13 of 15 people found the following review helpful
1.0 out of 5 stars Huge disappointment April 7 2010
By Maria Holt - Published on Amazon.com
I love Linda Fairstein's novels - that is, until this one. Her latest is overcrowded by a vast cast of characters, mostly NY City Hall types, and the names just keep coming and coming. Even though I've read every one of her novels, and know most of the continuing cast of character , this was simply too overwhelming and became a major chore. A totally charmless effort.

The tone is very dreary and dull, the book is tedious. First time in many years that I did not finish a novel -and to admit this about a LF novel is a huge shock. Life's too short to waste on dreary careless writing. When I read a thriller, I want to be enthralled. This one is like reading a list of city employees, none of whom is likeable, nor any would I want to know or meet. Don't waste your time or money.

Sorry, Linda.
6 of 6 people found the following review helpful
3.0 out of 5 stars Awkward May 1 2010
By M. S. Butch - Published on Amazon.com
Format:Hardcover|Verified Purchase
It seems as though most successful authors hit a point at which either they have no more ideas, they no longer have time to do the job well, or they just don't care any more. "Hell Gate" is the clearest indication yet that Fairstein has hit this point. As others have mentioned, there are two plot threads. One involves a Congressman whose political career may be derailed by a girlfriend (and yes, of course he's married) claiming that he tried to kill her. This hardly seems like Alex Cooper's territory. The other plot thread involves the shipwreck of a ship carrying three hundred passengers who were intended to be smuggled into the US and sold as slaves. That, at least, is within Cooper's bailiwick, although she's in the mix a little bit early -- the passengers haven't even been identified before she's interviewing them.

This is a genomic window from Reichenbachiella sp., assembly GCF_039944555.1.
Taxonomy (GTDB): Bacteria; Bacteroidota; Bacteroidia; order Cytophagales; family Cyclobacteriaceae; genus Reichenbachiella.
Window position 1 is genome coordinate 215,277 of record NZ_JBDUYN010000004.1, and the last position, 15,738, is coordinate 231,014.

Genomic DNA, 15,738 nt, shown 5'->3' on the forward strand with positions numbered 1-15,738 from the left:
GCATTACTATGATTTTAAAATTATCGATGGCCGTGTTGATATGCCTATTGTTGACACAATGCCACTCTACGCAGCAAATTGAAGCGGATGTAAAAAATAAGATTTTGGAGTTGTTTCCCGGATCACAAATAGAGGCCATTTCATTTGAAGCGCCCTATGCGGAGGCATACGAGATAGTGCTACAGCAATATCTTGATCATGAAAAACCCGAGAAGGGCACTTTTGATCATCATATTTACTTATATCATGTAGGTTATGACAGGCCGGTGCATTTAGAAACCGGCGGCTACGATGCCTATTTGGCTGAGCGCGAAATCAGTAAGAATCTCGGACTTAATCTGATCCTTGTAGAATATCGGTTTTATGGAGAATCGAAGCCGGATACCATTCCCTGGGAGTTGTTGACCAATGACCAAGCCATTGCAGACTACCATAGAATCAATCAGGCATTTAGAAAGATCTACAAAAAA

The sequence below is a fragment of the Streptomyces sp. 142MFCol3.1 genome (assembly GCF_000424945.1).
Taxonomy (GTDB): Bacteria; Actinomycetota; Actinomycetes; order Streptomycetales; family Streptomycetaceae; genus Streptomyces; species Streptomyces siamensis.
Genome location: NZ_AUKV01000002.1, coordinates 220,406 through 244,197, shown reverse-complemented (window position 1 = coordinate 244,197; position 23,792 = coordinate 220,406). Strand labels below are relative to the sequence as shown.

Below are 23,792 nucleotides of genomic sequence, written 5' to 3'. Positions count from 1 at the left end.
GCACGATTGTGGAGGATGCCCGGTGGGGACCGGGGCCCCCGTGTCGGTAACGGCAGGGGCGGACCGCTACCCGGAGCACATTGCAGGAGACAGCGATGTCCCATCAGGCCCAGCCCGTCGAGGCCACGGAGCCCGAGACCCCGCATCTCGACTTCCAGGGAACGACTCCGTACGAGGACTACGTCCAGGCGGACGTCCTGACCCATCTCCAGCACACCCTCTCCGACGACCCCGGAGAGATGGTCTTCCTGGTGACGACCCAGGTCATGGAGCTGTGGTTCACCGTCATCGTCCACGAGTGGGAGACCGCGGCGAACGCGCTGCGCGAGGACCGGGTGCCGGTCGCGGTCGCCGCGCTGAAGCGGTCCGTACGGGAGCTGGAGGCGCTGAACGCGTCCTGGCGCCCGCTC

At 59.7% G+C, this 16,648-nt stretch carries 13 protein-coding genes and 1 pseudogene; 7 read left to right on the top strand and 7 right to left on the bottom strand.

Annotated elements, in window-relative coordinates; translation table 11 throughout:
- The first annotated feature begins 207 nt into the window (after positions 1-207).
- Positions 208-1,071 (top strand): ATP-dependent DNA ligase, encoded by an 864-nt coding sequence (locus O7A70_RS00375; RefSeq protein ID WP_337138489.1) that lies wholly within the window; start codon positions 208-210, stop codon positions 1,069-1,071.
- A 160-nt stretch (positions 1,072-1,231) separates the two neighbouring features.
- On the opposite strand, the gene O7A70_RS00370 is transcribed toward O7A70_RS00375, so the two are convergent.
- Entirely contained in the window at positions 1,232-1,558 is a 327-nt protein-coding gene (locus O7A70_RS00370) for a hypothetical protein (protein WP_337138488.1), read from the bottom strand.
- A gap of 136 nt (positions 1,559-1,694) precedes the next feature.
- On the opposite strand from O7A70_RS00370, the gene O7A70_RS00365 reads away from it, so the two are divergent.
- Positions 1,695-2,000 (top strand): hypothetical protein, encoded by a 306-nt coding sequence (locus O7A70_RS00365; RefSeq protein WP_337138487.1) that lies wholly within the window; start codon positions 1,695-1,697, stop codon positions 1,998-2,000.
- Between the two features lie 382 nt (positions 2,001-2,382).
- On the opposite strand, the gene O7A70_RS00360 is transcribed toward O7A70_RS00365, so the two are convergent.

Unfortunately, the human trafficking plot takes a back seat to the political maneuverings, as Cooper and her cop friends more or less stumble over clues to what is really going on with the Congressman's girlfriend, and how it relates to the trafficking operation. In this volume, it's a real stretch to connect the story with a bit of New York history, and the connection of the crimes with Gracie and two other federal-era mansions is tenuous. As noted by another reader, the usual history lessons are not well integrated into the story (although, unlike that reader, I thought they were more interesting than the political plots) and really stick out.

Romance has never been Fairstein's forte. That's OK -- she should just give Cooper a boyfriend, stick him in occasionally, and forget about it. We can imagine most of the relationship. This, however, does not seem to be the direction in which she (Fairstein) is headed. Instead, she seems to be heading toward a Mike/Alex romance. DON'T DO IT, Ms. Fairstein! I, for one, would find it highly unbelievable. The fact is, I dislike Mike. I don't think it's intentional on Fairstein's part, but I find Mike's so-called "banter" to be a lot like the teasing of adolescents -- meant to seem like teasing while carrying a real bite. The things he says are often mean, and certainly unprofessional and inappropriate in a business context. Another way of looking at it is that he is trying to "claim" her in front of other parties by saying things that suggest that they are intimate (although not necessarily in a sexual way). I hate it. Alex should hate it and call him on it. Certainly no romance should happen unless he grows up a LOT.

In short, read this book if you like Cooper, but don't expect too much from it.
10 of 12 people found the following review helpful
1.0 out of 5 stars Linda I tried !!!!! April 13 2010
By Michael F. Star - Published on Amazon.com
Format:Hardcover|Verified Purchase
God knows I loved the early books in the series and I have tried and tried to love the last 3 or 4 but , Linda, time to stop. If I needed to know the esoteria of Ole New York I would have purchased a history not a crime novel.
Unfortunately you are travelling the same downward route as the Scarpetta novels and you have become just as dreary and just as platitudinous and patronising in the exercise of your art. Send Alex out to the suburbs , marry her off, let her have babies but for God's sake dont let her have any further adventures. We dont need to know and you dont need to waste our time.How sad to see such a decline in talent and such a pathetic misconception of fading skills ( or laziness ).